I didn't realize how lucky i was when I arrived as I was there during the time the whale-sharks migrate along the Mozambique Channel. That meant that on our second weekend we got to go snorkeling with whale-sharks which was truly breathtaking. After lunch on Nosy Sakatia, we went out again but to a shallow sea weedy area where we snorkeled with turtles. But they were truly massive turtles and i was surprised we saw such massive ones. All in all it was a great day.

On camp, most days would start out the same. We would wake up around 6am and leave for our dive by 7am. There's truly nothing better than an early morning dive! We would return to camp between 9 and 10 and it would usually be quite empty since the foresters would be out on their walks. It was quite nice having camp that empty for a while where you can just eat, lie in the hammocks or write down data in peace... Once we passed our species tests we would be allowed to start surveying in the water which was quite exciting. Learning the fish wasn't too hard since they have very straight forward and obvious names ( like 'scissor tail sergeant fish') whereas the invertebrates were all latin names making them a lot harder to remember.

Camp life was a new experience. We slept in wooden huts where we will have set up our mats and mosquito nets. I didn't really use my sleeping bag in the nights since almost every night it was simply too hot. The camp's floor is just sand so if you're not keen on constantly having sandy feet or walking around barefoot all the time then it's not for you. Rice and beans was the standard meal for lunch and dinner which was actually a lot better than i thought it would be since it was mixed with fried vegetables and tomato sauce although you should bring some spices or ketchup or something to give your beans some flavor since they can be quite bland. Dinner was sometimes something else than rice and beans though. Thursday nights was steak night where we would have chips and Zebu meat which are the cows in Madagascar. Monday night was omelette night and on Tuesdays and Fridays I often went to Victor's for dinner. Victor is our local boat driver and every week he would make dinner for whoever wanted to go for. His food was amazing though so I always went there. For breakfast we would eat a rice pudding or annoying else we bought in town.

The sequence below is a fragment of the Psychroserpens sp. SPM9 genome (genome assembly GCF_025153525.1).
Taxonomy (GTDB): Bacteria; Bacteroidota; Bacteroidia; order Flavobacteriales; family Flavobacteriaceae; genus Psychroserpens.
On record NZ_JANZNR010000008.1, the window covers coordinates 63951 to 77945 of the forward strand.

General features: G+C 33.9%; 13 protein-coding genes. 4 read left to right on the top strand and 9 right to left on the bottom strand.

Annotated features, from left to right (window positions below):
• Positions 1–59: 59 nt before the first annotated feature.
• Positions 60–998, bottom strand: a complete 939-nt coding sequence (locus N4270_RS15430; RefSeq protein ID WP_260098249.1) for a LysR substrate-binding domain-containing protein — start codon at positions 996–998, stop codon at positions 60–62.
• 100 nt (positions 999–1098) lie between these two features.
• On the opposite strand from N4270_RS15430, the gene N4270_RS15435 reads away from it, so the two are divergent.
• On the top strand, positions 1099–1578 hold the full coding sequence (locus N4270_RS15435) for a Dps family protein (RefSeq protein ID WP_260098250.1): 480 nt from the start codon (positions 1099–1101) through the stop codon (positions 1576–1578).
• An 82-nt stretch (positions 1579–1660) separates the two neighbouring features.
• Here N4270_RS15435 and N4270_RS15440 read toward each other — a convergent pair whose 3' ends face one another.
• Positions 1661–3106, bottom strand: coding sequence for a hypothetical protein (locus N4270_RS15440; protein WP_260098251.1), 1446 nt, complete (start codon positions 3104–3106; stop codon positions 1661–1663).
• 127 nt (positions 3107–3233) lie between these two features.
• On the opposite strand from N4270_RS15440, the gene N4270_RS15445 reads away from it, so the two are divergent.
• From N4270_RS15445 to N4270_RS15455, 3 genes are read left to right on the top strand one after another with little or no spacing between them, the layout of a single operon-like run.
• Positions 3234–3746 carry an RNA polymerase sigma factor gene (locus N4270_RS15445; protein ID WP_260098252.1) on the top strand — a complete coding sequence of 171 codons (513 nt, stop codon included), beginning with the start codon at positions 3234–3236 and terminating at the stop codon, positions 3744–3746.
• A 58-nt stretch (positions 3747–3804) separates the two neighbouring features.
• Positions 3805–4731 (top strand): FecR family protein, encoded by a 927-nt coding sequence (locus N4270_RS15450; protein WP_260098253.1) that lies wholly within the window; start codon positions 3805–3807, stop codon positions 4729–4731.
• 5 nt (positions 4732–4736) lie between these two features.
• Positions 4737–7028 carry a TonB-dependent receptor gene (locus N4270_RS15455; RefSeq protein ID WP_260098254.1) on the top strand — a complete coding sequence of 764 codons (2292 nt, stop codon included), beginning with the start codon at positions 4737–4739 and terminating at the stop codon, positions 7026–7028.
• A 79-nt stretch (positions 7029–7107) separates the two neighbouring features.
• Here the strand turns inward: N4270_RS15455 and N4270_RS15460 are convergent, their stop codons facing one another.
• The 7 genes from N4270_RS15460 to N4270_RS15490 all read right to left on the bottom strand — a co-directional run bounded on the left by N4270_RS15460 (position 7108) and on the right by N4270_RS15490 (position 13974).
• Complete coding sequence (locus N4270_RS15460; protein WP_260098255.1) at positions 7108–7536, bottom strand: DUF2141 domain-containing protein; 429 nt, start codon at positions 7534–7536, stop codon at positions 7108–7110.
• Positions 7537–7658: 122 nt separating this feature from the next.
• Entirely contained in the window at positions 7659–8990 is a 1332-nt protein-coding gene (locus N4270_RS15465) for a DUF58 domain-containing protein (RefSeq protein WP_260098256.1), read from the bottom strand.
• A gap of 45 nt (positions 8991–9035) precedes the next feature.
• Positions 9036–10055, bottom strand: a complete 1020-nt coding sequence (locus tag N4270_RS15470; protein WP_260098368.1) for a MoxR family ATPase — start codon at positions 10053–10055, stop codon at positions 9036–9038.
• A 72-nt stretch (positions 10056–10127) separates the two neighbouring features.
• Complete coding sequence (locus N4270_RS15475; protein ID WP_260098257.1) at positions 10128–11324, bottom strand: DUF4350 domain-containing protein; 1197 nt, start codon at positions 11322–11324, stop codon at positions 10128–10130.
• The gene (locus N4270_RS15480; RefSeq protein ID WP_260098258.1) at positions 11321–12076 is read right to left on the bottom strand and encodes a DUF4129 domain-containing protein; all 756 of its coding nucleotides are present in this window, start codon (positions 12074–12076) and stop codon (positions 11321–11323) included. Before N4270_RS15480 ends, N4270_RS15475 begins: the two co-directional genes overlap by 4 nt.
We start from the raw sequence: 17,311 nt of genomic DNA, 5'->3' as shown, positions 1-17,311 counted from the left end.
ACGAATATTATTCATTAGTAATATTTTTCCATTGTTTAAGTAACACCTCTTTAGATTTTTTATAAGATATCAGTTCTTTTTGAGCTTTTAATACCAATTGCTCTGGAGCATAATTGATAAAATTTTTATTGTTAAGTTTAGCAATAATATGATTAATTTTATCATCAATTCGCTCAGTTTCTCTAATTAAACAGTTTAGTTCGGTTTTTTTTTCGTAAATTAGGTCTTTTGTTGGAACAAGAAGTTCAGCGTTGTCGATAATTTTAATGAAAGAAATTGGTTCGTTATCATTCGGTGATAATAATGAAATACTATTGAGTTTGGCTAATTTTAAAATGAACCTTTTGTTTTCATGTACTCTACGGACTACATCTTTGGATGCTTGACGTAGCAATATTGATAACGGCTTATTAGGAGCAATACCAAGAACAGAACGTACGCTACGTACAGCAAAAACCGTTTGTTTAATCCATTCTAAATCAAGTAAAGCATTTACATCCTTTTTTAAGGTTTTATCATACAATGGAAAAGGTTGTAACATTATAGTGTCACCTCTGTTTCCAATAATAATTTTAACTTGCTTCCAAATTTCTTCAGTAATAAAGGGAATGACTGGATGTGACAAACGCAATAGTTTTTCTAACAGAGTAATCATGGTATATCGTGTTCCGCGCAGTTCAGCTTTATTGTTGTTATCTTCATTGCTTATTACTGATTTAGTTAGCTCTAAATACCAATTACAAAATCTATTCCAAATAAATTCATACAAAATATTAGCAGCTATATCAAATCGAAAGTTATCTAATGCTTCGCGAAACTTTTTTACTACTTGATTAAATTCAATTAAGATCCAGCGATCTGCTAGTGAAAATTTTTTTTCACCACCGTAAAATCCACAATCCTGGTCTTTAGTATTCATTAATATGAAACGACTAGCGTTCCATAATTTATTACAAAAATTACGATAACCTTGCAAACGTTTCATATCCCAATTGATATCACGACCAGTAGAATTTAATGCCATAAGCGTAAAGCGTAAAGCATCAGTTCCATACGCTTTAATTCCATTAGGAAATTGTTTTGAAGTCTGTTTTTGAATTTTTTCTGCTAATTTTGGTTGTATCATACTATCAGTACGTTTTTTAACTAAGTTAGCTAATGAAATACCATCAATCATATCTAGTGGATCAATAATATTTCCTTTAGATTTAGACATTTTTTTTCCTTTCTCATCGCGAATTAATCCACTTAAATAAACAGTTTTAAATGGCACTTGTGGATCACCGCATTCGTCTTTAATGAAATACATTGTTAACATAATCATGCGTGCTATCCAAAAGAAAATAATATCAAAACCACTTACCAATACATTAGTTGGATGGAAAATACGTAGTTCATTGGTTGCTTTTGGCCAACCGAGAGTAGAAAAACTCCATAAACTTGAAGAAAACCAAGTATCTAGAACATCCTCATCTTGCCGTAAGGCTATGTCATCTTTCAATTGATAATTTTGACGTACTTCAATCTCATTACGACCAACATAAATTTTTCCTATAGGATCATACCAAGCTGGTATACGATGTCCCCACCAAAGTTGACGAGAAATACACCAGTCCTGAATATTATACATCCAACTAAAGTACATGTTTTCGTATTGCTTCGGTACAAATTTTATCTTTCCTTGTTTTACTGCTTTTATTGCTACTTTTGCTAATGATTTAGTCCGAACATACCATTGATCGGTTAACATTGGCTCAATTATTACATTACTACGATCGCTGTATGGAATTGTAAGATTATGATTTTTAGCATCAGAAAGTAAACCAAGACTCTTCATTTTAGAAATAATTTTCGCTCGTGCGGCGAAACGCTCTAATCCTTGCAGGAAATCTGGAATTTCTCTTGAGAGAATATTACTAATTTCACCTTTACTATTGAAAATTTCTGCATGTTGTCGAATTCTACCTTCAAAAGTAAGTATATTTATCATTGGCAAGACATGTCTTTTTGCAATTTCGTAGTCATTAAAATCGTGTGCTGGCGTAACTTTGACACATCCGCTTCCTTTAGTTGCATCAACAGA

All in all it was an unforgettable experience and i would highly recommend it to everyone. The people I met there have become close friends and I'm glad i was able to share my experience with them.

Program: Gap Year
Location: Madagascar
Posted: Dec 20, 2014
Overall:
10
Support:
10
Value:
8